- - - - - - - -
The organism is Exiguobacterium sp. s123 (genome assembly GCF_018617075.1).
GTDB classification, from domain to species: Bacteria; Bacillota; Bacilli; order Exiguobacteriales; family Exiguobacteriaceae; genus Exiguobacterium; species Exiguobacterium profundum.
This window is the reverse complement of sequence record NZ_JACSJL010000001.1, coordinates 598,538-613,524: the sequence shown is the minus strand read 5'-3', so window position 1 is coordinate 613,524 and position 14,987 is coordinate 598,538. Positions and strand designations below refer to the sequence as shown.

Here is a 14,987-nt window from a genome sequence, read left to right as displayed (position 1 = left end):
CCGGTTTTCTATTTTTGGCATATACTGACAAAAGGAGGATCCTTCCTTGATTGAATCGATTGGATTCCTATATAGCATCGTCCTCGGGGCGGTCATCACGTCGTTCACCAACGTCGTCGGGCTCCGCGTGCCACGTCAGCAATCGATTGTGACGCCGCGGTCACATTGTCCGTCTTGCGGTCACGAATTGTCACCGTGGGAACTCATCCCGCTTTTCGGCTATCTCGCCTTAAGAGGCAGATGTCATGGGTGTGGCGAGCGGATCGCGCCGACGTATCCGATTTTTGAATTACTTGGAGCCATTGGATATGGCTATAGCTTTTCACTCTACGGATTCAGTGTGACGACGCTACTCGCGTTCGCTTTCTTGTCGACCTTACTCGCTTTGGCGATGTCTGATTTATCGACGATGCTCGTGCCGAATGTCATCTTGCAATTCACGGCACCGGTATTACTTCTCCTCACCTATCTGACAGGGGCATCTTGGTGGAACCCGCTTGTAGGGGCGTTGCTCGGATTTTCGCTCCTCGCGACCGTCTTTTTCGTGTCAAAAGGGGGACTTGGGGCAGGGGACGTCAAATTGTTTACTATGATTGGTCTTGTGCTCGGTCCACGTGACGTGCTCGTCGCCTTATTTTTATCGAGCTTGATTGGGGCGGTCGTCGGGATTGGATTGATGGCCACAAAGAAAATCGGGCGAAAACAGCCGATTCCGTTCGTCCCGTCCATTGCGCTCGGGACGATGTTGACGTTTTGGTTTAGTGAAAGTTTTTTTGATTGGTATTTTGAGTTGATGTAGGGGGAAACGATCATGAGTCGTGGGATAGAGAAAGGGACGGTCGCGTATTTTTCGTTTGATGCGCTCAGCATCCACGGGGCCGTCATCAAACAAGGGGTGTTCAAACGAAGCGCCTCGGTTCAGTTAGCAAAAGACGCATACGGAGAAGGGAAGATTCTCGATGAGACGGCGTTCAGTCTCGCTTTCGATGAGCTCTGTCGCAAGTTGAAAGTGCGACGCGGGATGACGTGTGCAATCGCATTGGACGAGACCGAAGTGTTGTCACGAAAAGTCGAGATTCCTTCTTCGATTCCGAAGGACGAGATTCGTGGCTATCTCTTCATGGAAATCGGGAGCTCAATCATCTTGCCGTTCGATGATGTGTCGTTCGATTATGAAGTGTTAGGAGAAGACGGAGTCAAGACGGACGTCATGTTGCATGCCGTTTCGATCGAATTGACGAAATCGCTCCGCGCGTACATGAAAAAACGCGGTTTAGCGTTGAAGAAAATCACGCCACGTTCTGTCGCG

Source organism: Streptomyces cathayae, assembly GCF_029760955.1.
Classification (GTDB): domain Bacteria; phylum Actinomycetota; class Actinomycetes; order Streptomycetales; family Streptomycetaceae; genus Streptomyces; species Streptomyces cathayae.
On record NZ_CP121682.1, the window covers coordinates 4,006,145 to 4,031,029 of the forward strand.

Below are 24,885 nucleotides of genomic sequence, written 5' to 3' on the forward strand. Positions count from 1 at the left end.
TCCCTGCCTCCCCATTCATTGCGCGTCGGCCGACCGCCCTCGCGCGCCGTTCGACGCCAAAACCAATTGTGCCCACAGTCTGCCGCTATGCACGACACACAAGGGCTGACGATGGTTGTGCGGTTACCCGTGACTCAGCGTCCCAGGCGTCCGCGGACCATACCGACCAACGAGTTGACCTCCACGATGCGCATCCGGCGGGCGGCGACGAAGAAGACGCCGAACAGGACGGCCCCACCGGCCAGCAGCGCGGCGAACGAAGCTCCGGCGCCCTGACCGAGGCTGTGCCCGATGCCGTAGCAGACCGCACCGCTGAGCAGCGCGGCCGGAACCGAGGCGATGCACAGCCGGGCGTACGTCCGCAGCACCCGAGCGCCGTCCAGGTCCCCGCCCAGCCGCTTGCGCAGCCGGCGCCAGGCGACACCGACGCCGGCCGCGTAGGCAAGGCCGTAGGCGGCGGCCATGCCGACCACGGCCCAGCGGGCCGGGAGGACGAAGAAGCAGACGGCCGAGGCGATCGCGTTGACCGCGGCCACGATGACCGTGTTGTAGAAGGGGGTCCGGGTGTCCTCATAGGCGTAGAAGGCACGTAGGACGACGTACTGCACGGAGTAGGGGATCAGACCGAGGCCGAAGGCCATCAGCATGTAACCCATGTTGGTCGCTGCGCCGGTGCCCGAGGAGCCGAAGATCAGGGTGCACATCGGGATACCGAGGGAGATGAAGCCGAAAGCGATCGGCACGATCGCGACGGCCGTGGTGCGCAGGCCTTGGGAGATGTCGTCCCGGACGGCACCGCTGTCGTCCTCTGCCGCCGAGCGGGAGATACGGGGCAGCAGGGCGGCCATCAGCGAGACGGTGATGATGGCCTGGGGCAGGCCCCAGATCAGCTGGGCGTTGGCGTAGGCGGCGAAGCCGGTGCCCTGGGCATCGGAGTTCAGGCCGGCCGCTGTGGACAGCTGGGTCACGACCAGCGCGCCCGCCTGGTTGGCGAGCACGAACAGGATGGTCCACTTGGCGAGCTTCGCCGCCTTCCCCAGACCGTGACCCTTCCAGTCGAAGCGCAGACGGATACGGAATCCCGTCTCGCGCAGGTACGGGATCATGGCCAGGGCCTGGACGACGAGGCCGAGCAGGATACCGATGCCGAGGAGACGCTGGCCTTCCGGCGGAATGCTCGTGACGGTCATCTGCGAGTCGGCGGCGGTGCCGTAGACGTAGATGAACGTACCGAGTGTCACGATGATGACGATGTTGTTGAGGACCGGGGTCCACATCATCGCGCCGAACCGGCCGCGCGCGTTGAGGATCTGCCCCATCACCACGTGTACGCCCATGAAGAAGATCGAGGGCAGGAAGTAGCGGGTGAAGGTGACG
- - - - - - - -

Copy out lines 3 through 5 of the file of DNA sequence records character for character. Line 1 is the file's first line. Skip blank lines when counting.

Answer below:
This window is the reverse complement of sequence record NZ_JACSJL010000001.1, coordinates 598,538-613,524: the sequence shown is the minus strand read 5'-3', so window position 1 is coordinate 613,524 and position 14,987 is coordinate 598,538. Positions and strand designations below refer to the sequence as shown.

Here is a 14,987-nt window from a genome sequence, read left to right as displayed (position 1 = left end):
CCGGTTTTCTATTTTTGGCATATACTGACAAAAGGAGGATCCTTCCTTGATTGAATCGATTGGATTCCTATATAGCATCGTCCTCGGGGCGGTCATCACGTCGTTCACCAACGTCGTCGGGCTCCGCGTGCCACGTCAGCAATCGATTGTGACGCCGCGGTCACATTGTCCGTCTTGCGGTCACGAATTGTCACCGTGGGAACTCATCCCGCTTTTCGGCTATCTCGCCTTAAGAGGCAGATGTCATGGGTGTGGCGAGCGGATCGCGCCGACGTATCCGATTTTTGAATTACTTGGAGCCATTGGATATGGCTATAGCTTTTCACTCTACGGATTCAGTGTGACGACGCTACTCGCGTTCGCTTTCTTGTCGACCTTACTCGCTTTGGCGATGTCTGATTTATCGACGATGCTCGTGCCGAATGTCATCTTGCAATTCACGGCACCGGTATTACTTCTCCTCACCTATCTGACAGGGGCATCTTGGTGGAACCCGCTTGTAGGGGCGTTGCTCGGATTTTCGCTCCTCGCGACCGTCTTTTTCGTGTCAAAAGGGGGACTTGGGGCAGGGGACGTCAAATTGTTTACTATGATTGGTCTTGTGCTCGGTCCACGTGACGTGCTCGTCGCCTTATTTTTATCGAGCTTGATTGGGGCGGTCGTCGGGATTGGATTGATGGCCACAAAGAAAATCGGGCGAAAACAGCCGATTCCGTTCGTCCCGTCCATTGCGCTCGGGACGATGTTGACGTTTTGGTTTAGTGAAAGTTTTTTTGATTGGTATTTTGAGTTGATGTAGGGGGAAACGATCATGAGTCGTGGGATAGAGAAAGGGACGGTCGCGTATTTTTCGTTTGATGCGCTCAGCATCCACGGGGCCGTCATCAAACAAGGGGTGTTCAAACGAAGCGCCTCGGTTCAGTTAGCAAAAGACGCATACGGAGAAGGGAAGATTCTCGATGAGACGGCGTTCAGTCTCGCTTTCGATGAGCTCTGTCGCAAGTTGAAAGTGCGACGCGGGATGACGTGTGCAATCGCATTGGACGAGACCGAAGTGTTGTCACGAAAAGTCGAGATTCCTTCTTCGATTCCGAAGGACGAGATTCGTGGCTATCTCTTCATGGAAATCGGGAGCTCAATCATCTTGCCGTTCGATGATGTGTCGTTCGATTATGAAGTGTTAGGAGAAGACGGAGTCAAGACGGACGTCATGTTGCATGCCGTTTCGATCGAATTGACGAAATCGCTCCGCGCGTACATGAAAAAACGCGGTTTAGCGTTGAAGAAAATCACGCCACGTTCTGTCGCG